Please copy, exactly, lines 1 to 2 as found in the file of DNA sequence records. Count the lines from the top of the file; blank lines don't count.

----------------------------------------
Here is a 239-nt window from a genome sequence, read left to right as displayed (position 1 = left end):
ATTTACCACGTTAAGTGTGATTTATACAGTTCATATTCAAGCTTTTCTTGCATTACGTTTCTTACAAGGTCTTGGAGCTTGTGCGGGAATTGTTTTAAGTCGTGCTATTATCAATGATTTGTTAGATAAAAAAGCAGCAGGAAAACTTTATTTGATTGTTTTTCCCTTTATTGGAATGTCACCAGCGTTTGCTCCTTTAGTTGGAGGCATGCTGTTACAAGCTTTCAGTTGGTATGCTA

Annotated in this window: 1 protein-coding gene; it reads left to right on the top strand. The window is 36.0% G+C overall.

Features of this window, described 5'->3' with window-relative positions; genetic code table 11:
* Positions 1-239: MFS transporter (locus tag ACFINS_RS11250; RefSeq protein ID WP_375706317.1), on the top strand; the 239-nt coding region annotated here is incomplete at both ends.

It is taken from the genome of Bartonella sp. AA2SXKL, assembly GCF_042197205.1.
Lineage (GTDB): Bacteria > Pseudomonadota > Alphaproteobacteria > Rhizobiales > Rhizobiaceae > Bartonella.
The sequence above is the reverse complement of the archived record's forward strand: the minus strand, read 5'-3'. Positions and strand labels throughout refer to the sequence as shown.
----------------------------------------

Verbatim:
Here is a 239-nt window from a genome sequence, read left to right as displayed (position 1 = left end):
ATTTACCACGTTAAGTGTGATTTATACAGTTCATATTCAAGCTTTTCTTGCATTACGTTTCTTACAAGGTCTTGGAGCTTGTGCGGGAATTGTTTTAAGTCGTGCTATTATCAATGATTTGTTAGATAAAAAAGCAGCAGGAAAACTTTATTTGATTGTTTTTCCCTTTATTGGAATGTCACCAGCGTTTGCTCCTTTAGTTGGAGGCATGCTGTTACAAGCTTTCAGTTGGTATGCTA